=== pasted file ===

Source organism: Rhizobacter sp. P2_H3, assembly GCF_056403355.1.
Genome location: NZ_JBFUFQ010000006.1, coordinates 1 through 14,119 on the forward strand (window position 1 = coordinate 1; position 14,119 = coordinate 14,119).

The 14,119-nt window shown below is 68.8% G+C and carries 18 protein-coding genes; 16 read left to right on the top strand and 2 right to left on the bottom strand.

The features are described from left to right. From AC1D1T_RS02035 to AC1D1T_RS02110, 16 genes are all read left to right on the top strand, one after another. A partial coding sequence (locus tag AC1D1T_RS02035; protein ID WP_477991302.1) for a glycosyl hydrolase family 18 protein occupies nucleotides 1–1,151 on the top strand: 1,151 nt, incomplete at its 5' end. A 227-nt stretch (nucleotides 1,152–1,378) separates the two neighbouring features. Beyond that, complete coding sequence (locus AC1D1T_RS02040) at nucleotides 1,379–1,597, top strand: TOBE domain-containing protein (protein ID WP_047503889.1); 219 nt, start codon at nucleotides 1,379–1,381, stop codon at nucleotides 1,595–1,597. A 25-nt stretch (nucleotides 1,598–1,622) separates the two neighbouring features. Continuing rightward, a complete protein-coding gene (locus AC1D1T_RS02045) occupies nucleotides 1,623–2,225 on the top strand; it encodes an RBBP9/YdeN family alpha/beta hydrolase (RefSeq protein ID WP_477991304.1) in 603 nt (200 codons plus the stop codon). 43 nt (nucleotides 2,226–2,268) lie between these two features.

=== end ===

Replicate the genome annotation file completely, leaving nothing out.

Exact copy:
Source organism: Rhizobacter sp. P2_H3, assembly GCF_056403355.1.
Genome location: NZ_JBFUFQ010000006.1, coordinates 1 through 14,119 on the forward strand (window position 1 = coordinate 1; position 14,119 = coordinate 14,119).

The 14,119-nt window shown below is 68.8% G+C and carries 18 protein-coding genes; 16 read left to right on the top strand and 2 right to left on the bottom strand.

The features are described from left to right. From AC1D1T_RS02035 to AC1D1T_RS02110, 16 genes are all read left to right on the top strand, one after another. A partial coding sequence (locus tag AC1D1T_RS02035; protein ID WP_477991302.1) for a glycosyl hydrolase family 18 protein occupies nucleotides 1–1,151 on the top strand: 1,151 nt, incomplete at its 5' end. A 227-nt stretch (nucleotides 1,152–1,378) separates the two neighbouring features. Beyond that, complete coding sequence (locus AC1D1T_RS02040) at nucleotides 1,379–1,597, top strand: TOBE domain-containing protein (protein ID WP_047503889.1); 219 nt, start codon at nucleotides 1,379–1,381, stop codon at nucleotides 1,595–1,597. A 25-nt stretch (nucleotides 1,598–1,622) separates the two neighbouring features. Continuing rightward, a complete protein-coding gene (locus AC1D1T_RS02045) occupies nucleotides 1,623–2,225 on the top strand; it encodes an RBBP9/YdeN family alpha/beta hydrolase (RefSeq protein ID WP_477991304.1) in 603 nt (200 codons plus the stop codon). 43 nt (nucleotides 2,226–2,268) lie between these two features.